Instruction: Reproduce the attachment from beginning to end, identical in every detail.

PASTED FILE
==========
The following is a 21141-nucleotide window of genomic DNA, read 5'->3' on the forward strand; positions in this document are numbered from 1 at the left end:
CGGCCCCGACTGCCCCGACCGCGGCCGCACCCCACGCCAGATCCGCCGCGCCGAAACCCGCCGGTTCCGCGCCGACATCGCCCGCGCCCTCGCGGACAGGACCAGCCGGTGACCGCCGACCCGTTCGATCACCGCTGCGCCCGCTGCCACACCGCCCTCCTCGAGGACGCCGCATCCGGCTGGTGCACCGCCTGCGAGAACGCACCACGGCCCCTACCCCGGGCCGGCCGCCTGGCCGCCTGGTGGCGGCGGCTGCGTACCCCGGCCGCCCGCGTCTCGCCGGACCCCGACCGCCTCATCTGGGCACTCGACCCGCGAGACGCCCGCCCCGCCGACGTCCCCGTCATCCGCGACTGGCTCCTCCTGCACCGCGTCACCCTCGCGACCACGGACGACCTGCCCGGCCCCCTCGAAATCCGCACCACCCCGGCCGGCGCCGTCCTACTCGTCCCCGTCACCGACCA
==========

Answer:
The following is a 21141-nucleotide window of genomic DNA, read 5'->3' on the forward strand; positions in this document are numbered from 1 at the left end:
CGGCCCCGACTGCCCCGACCGCGGCCGCACCCCACGCCAGATCCGCCGCGCCGAAACCCGCCGGTTCCGCGCCGACATCGCCCGCGCCCTCGCGGACAGGACCAGCCGGTGACCGCCGACCCGTTCGATCACCGCTGCGCCCGCTGCCACACCGCCCTCCTCGAGGACGCCGCATCCGGCTGGTGCACCGCCTGCGAGAACGCACCACGGCCCCTACCCCGGGCCGGCCGCCTGGCCGCCTGGTGGCGGCGGCTGCGTACCCCGGCCGCCCGCGTCTCGCCGGACCCCGACCGCCTCATCTGGGCACTCGACCCGCGAGACGCCCGCCCCGCCGACGTCCCCGTCATCCGCGACTGGCTCCTCCTGCACCGCGTCACCCTCGCGACCACGGACGACCTGCCCGGCCCCCTCGAAATCCGCACCACCCCGGCCGGCGCCGTCCTACTCGTCCCCGTCACCGACCA